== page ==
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德国维持繁荣必须保住欧元

Cyrus Sanati 2011年11月17日

弱势货币是德国通往经济繁荣不可或缺的一张船票。这个国家不仅需要欧元,也需要欧元区里经济最弱的国家继续留在这个货币联盟内。

    将弱国赶出欧元区并不能解决欧洲大陆的经济问题。这样鲁莽的举动只会给欧元区核心成员国(尤其是出口型经济的德国)带来更多的伤害,而不是好处。同心协力,共同分担痛苦似乎是最好的选择,但现在还不清楚欧元区核心成员国到底愿意承担多少痛苦。

    欧债危机旷日持久,但欧元区的完整性一直被核心成员国视为神圣不可侵犯。希腊这样挥霍无度的成员国应该被赶出这个由17个成员国组成的共同货币联盟,这样的想法很快遭到了德国、法国等核心成员国主流政客们的否决。

    但如今在这个问题上已开始显露分歧。两周前,德法领导人们开始暗示可以预见希腊获准退出欧元区的情形。上周,法国总统萨科齐更进一步,甚至声称可以预见一个“双速”欧洲的出现。届时欧盟强国的经济增速将更加同步,而弱国将被远远地落在后头。

    交易员们将此解读为可能出现一个缩水的欧元区,即欧元区的核心成员国联合起来组建一个强有力的财政货币联盟,而边缘国家将退出欧元,深陷债务泥沼。表面上,这似乎是针对欧洲经济危机愈演愈烈的最佳解决方案。核心成员国一直以来牢牢地看着自家的钱袋子,它们不必为了拯救只有十年历史的欧元而出手救助边缘国家。

    当然,事情没有那么简单。过去十年,边缘国家欠下的债务多是向总部位于核心国家的银行借的。关于硬违约可能给欧元区脆弱的银行体系带来怎样的冲击,之前已有太多讨论。就算主权债务没有压垮它们,边缘国家民众欠下的几万亿欧元贷款也会达到同样的效果。

    对于普通的德国民众,这听起来可能非常不公。为什么他们必须要担起这些重任,既要拯救像希腊这样的整个国家,还要拯救总部位于巴黎、阿姆斯特丹等地有钱的大银行?鉴于这样的现实,有些人可能会问,为什么德国没有出现一场更大规模的、类似于“占领华尔街”(Occupy Wall Street)那样的运动,愤怒的德国失业青年们也没有去法兰克福的公园里露营抗议。

    Booting out the weak members of the eurozone won't solve the continent's economic problems. Such a bold move would cause more harm than good for core members of the euro, most notably, export-driven Germany. A coordinated effort to share the pain seems to be the best option out there, but it's unclear how much pain the core eurozone countries are willing to take.

    The integrity of the eurozone has been considered sacrosanct by its core members throughout the long running European sovereign debt crisis. The idea that a profligate member of the zone, like Greece, would need to be kicked out of the 17- member common currency was quickly dismissed by mainstream politicians of core member states, like Germany and France.

    But cracks in that resolve have started to form. Two weeks ago, the leaders of Germany and France hinted that they could envision a scenario in which Greece would be allowed to leave the common currency. French President Nicholas Sarkozy took the issue a bit further last week when he said he could envision a "two-speed" Europe, where strong members of the European Union would grow closer while weak members would be left to putter in the background.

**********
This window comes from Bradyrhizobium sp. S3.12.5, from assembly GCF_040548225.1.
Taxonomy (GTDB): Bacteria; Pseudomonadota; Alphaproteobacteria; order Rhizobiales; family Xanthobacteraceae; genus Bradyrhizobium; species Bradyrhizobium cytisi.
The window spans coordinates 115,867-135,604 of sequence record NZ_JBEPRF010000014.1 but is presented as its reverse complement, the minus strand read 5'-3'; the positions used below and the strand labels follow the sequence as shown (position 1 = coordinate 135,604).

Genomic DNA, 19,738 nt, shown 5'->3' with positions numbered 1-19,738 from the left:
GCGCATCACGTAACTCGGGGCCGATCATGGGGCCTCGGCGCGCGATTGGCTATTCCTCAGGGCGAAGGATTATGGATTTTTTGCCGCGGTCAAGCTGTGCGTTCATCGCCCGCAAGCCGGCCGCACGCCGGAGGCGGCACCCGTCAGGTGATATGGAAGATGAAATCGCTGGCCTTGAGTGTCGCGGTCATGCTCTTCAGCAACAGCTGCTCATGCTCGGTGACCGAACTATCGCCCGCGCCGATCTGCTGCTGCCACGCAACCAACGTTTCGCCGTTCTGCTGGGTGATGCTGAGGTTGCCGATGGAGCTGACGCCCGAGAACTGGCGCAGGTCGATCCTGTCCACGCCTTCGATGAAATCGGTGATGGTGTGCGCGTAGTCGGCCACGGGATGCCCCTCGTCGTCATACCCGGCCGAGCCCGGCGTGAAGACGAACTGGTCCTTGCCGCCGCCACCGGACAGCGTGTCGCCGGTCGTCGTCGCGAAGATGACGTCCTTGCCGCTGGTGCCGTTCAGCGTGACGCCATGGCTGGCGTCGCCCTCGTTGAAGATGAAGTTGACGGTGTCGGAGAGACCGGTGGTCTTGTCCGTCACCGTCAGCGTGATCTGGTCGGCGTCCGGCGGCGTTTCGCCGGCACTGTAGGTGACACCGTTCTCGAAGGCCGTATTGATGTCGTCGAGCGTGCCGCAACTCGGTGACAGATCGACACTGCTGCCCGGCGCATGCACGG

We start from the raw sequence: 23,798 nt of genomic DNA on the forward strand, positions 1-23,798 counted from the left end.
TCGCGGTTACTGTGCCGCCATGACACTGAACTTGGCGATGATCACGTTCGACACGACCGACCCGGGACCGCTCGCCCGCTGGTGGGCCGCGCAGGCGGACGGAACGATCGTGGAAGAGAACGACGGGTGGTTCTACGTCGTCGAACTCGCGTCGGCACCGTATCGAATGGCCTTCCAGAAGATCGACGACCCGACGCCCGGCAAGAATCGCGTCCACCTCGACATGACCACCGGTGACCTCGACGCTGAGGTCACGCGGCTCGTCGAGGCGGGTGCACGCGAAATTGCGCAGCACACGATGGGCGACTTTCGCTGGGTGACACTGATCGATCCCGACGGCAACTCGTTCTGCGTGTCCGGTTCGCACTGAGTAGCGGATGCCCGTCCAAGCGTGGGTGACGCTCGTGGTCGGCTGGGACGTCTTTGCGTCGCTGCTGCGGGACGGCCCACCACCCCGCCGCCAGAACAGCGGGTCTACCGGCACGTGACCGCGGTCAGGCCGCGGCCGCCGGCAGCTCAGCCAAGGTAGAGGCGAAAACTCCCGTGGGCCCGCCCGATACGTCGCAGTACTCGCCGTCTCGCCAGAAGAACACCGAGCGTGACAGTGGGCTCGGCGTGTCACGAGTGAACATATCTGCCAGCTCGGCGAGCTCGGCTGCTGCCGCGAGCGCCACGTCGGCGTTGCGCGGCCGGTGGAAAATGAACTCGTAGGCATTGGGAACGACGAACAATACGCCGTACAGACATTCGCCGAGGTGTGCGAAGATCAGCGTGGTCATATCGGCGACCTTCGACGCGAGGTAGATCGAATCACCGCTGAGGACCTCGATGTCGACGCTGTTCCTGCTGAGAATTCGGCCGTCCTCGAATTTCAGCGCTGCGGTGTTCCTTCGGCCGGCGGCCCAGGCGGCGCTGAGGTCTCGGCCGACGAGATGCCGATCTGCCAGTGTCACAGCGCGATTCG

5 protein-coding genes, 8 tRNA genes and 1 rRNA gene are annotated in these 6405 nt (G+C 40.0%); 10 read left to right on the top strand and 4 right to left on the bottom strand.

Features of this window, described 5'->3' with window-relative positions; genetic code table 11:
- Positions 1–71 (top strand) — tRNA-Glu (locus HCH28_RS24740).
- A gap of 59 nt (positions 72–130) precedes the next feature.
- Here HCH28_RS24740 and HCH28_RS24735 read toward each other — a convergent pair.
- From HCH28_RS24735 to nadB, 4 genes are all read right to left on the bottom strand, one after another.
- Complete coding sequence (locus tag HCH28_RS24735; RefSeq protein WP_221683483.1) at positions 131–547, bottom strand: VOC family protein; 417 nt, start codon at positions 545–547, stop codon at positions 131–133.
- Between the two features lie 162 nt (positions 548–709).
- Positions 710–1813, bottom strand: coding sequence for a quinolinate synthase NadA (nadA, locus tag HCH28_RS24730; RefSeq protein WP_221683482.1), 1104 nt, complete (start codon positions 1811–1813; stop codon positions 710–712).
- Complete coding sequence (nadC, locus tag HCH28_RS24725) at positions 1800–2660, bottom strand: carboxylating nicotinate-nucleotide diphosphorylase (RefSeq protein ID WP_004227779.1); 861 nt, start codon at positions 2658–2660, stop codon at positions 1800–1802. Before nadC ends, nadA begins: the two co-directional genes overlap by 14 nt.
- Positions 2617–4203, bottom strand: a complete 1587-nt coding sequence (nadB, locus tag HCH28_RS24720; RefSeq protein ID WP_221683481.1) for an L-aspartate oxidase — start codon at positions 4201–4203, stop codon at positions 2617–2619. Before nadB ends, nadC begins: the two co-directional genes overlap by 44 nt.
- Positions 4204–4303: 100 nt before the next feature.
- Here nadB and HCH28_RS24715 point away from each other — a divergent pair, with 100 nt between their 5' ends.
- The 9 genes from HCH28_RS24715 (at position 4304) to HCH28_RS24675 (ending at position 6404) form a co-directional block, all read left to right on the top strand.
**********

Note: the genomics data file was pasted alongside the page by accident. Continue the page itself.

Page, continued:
Traders have interpreted this to mean that a smaller eurozone may be on the horizon, one where the core members of the euro unite to form a strong fiscal and monetary union, while the peripheral nations exit the common currency and drown in debt. On the surface this seems like the best solution to a growing European economic crisis that shows no signs of abating. The core members have been good stewards of their money and shouldn't have to bail out the periphery just to save a 10-year-old common currency.

    Of course, things aren't that simple. Most of the debt that the periphery has racked up over the past decade has been financed by banks that are headquartered in the core countries. There has been a lot of discussion surrounding what a hard default could do to the region's fragile banking system. If the sovereign debt didn't crush them, then the trillions of euros in private loans that were extended to people living in the periphery would do the trick.

    To the average German citizen this probably seems very unfair. Why should they have to shoulder the heavy burdens of not only bailing out whole countries, like Greece, but also big rich banks headquartered in places like Paris and Amsterdam? Given this stark reality, some may question why there isn't a larger "Occupy Wall Street"-like movement made up of angry and unemployed young Germans camping out in Frankfurt parks.

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